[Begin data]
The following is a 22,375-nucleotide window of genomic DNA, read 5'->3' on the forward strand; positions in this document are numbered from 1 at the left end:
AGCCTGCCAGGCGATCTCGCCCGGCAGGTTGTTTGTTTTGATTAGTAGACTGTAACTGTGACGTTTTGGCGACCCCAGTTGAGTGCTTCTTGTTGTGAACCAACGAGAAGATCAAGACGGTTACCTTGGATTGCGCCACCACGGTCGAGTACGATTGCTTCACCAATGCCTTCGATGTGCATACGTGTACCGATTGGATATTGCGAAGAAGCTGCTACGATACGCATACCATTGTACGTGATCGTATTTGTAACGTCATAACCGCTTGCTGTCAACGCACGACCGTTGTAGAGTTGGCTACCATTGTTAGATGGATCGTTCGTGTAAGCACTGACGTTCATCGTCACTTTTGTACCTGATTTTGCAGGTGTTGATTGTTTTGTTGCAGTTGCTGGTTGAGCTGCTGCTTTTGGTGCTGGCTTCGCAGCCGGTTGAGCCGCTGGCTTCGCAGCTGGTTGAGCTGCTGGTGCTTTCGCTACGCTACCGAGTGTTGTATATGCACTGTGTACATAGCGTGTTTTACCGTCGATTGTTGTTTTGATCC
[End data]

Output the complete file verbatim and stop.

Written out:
The following is a 22,375-nucleotide window of genomic DNA, read 5'->3' on the forward strand; positions in this document are numbered from 1 at the left end:
AGCCTGCCAGGCGATCTCGCCCGGCAGGTTGTTTGTTTTGATTAGTAGACTGTAACTGTGACGTTTTGGCGACCCCAGTTGAGTGCTTCTTGTTGTGAACCAACGAGAAGATCAAGACGGTTACCTTGGATTGCGCCACCACGGTCGAGTACGATTGCTTCACCAATGCCTTCGATGTGCATACGTGTACCGATTGGATATTGCGAAGAAGCTGCTACGATACGCATACCATTGTACGTGATCGTATTTGTAACGTCATAACCGCTTGCTGTCAACGCACGACCGTTGTAGAGTTGGCTACCATTGTTAGATGGATCGTTCGTGTAAGCACTGACGTTCATCGTCACTTTTGTACCTGATTTTGCAGGTGTTGATTGTTTTGTTGCAGTTGCTGGTTGAGCTGCTGCTTTTGGTGCTGGCTTCGCAGCCGGTTGAGCCGCTGGCTTCGCAGCTGGTTGAGCTGCTGGTGCTTTCGCTACGCTACCGAGTGTTGTATATGCACTGTGTACATAGCGTGTTTTACCGTCGATTGTTGTTTTGATCC